Biogen: healthy choice for up, down markets


  Recent Price
  P/E Ratio
  Shares (millions)
  Long-Term Debt as % of Capital
  52-Week Price Range
$78.57 - $38.04

Biogen Idec’s ($44; NASDAQ: BIIB) product picture is clear: one new and promising drug, two older treatments still growing sales, and a broad, well-funded pipeline. The investment picture, on the other hand, is less clear. Indeed, most biotech companies call on both patients and investors to accept a healthy dollop of risk.

From our perspective, Biogen’s upside potential is more than worth the risk. The company expects 15% revenue growth from each of its three major drugs over the next several years, and the company seems capable of generating that growth regardless of the state of the economy. Consensus estimates anticipate per-share-profit growth of 9% in 2009 and 7% in 2010, targets the company should be able to exceed. Biogen, at 11 times projected year-ahead earnings, is cheaper than most peers. The stock is a Focus List Buy and a Long-Term Buy.

Business breakdown
Biogen Idec was formed in a 2003 merger, though its predecessor companies were among the pioneers of the biotech field in the 1970s and 1980s. Drugs based on biological compounds tend to be expensive to develop, risky to use, and very profitable to produce. Biotech drugs often cause dangerous side effects. Such side effects have weighed on Biogen shares in recent months.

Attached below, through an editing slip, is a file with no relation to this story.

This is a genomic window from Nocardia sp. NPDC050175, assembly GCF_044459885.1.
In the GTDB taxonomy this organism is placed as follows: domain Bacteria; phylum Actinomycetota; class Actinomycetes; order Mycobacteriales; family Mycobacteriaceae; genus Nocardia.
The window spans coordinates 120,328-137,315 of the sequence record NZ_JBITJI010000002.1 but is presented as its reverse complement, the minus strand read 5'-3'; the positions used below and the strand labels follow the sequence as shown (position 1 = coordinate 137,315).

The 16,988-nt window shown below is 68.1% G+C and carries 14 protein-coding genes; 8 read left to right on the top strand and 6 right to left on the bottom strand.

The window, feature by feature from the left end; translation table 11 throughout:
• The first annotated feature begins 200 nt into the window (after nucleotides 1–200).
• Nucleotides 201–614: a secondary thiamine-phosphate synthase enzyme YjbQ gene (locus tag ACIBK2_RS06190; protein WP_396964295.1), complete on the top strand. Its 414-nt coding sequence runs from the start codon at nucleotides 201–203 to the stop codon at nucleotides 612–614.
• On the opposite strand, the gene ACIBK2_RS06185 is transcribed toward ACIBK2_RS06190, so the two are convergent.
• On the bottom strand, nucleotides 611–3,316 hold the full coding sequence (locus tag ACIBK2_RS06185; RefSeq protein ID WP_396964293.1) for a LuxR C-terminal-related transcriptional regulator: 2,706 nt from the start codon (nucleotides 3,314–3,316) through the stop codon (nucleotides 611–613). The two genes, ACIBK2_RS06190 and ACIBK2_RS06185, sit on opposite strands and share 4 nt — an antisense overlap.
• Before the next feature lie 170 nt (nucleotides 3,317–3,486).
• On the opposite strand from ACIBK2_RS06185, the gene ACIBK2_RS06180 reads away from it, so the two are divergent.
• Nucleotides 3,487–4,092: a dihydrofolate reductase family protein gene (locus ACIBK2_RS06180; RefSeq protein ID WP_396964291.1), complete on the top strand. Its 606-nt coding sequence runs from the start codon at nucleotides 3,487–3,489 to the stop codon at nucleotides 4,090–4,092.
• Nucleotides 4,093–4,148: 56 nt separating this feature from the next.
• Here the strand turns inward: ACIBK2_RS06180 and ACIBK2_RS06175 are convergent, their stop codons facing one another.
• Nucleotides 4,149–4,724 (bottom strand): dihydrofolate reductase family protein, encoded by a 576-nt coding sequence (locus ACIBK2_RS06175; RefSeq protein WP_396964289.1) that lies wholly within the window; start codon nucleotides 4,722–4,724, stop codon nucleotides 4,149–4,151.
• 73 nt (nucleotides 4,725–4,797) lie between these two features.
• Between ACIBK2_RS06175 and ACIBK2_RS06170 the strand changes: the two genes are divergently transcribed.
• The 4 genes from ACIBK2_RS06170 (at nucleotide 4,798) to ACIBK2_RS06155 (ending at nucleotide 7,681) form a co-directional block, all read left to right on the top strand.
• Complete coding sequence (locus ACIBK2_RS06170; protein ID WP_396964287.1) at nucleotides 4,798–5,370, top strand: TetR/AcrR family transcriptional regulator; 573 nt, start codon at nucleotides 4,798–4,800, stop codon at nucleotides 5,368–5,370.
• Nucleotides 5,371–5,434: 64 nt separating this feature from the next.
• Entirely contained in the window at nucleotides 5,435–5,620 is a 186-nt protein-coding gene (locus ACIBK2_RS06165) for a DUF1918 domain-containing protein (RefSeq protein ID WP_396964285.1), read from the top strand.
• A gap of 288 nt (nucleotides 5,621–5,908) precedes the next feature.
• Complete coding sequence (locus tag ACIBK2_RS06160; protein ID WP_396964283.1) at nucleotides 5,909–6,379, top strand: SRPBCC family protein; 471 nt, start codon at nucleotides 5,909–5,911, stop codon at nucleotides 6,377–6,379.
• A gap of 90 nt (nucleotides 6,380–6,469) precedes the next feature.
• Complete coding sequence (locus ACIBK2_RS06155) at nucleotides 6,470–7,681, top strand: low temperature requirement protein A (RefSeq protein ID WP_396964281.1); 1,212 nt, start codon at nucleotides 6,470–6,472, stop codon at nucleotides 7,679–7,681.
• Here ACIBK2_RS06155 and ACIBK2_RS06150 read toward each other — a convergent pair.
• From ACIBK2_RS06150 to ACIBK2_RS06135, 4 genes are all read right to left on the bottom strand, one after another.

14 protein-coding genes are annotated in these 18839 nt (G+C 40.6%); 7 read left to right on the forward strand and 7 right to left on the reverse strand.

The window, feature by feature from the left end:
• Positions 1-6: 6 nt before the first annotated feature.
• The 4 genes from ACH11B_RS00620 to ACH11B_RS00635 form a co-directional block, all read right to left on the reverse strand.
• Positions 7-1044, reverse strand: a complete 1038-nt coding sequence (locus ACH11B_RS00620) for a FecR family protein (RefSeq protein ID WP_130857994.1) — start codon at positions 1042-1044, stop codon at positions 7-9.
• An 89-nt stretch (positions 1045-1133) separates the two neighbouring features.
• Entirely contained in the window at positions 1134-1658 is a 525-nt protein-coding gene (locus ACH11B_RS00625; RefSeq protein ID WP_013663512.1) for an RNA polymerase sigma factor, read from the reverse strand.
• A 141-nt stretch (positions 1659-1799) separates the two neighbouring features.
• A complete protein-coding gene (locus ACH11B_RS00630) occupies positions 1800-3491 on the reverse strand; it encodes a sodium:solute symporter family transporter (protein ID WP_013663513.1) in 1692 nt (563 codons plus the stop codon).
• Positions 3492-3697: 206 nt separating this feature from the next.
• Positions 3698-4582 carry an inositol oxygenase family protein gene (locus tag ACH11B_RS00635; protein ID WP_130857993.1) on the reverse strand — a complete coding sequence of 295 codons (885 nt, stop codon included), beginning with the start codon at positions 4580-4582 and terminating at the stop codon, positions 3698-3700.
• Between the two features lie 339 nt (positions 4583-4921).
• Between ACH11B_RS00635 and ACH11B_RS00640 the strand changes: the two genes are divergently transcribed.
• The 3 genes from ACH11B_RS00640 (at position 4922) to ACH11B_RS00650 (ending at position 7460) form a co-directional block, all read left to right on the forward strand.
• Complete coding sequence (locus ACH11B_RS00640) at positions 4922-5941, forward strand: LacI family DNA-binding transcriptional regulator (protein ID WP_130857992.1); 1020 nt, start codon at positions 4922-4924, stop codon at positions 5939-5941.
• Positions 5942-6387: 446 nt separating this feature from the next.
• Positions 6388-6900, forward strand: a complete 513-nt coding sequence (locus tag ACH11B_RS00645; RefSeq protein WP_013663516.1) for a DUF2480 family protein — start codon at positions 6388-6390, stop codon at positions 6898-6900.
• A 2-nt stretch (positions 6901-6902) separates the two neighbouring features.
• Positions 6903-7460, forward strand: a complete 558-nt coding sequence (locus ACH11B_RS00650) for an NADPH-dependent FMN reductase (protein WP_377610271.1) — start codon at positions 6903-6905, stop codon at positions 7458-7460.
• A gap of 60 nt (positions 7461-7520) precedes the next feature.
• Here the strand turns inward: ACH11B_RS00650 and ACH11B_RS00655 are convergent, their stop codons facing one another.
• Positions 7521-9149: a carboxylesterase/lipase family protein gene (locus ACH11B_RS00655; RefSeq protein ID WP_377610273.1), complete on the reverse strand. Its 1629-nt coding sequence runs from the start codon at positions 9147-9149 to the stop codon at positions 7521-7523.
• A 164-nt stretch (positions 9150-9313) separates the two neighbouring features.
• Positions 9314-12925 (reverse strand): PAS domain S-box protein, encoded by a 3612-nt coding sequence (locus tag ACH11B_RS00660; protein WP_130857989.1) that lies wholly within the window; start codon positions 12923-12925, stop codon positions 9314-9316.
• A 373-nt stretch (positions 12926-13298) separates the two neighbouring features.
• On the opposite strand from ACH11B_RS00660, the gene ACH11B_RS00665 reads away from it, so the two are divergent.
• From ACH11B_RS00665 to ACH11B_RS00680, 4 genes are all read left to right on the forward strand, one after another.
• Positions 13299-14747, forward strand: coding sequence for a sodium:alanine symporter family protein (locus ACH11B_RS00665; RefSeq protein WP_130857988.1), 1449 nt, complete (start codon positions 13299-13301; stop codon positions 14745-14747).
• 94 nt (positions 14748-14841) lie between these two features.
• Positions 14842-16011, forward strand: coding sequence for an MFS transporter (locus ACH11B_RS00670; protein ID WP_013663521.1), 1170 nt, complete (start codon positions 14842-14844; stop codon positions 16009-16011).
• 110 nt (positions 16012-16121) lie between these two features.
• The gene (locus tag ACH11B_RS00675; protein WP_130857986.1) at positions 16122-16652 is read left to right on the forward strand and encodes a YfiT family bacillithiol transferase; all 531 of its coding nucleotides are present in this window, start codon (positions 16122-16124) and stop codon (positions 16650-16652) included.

Tysabri is an effective treatment for multiple sclerosis (MS). Doctors are prescribing the drug in record numbers, and patient use has climbed 80% over the past year. So far this year, three patients taking Tysabri have contracted a rare and usually fatal brain infection. The news spooked investors and patients alike; Biogen shares have fallen 40% from July highs. Prescription growth slowed in the September quarter, though it remained high at 285 new patients per week, equating to annualized growth of 14,800 per year. In the June quarter, about 446 patients were added per week.

While only about one in every 6,000 patients using Tysabri for at least a year has contracted the brain infection — well below the one-in-1,000 warning on the drug’s label — prescription growth could continue to slow in the near term. However, the long view looks brighter. Tysabri faces limited competition, as few current treatments work well against MS and no rival drugs are likely to be approved before 2010.

While Tysabri builds up its patient base, Biogen can rely on steady growth from Avonex, a 12-year-old MS drug that generates roughly 60% of company sales. Avonex sales rose 26% in the September quarter. Foreign governments subsidize the drug’s costs (about $27,000 for a year’s supply) and have helped keep demand from eroding. Biogen’s third offering, Rituxan, treats rheumatoid arthritis and non-Hodgkin’s lymphoma. The drug also shows promise as a treatment for leukemia and lupus.

Growth in store
Over time, Biogen’s deep pipeline — 14 products in the midstage or late-stage clinical trials — should boost growth and limit the company’s dependence on a small number of drugs. Even among biotech companies, Biogen spends a lot on research & development. R&D spending has averaged more than 30% of sales since 2004 and should top $1 billion in 2008. An annual report for Biogen Idec Inc. is available from 14 Cambridge Center, Cambridge, MA 02142; (617) 679-2000;

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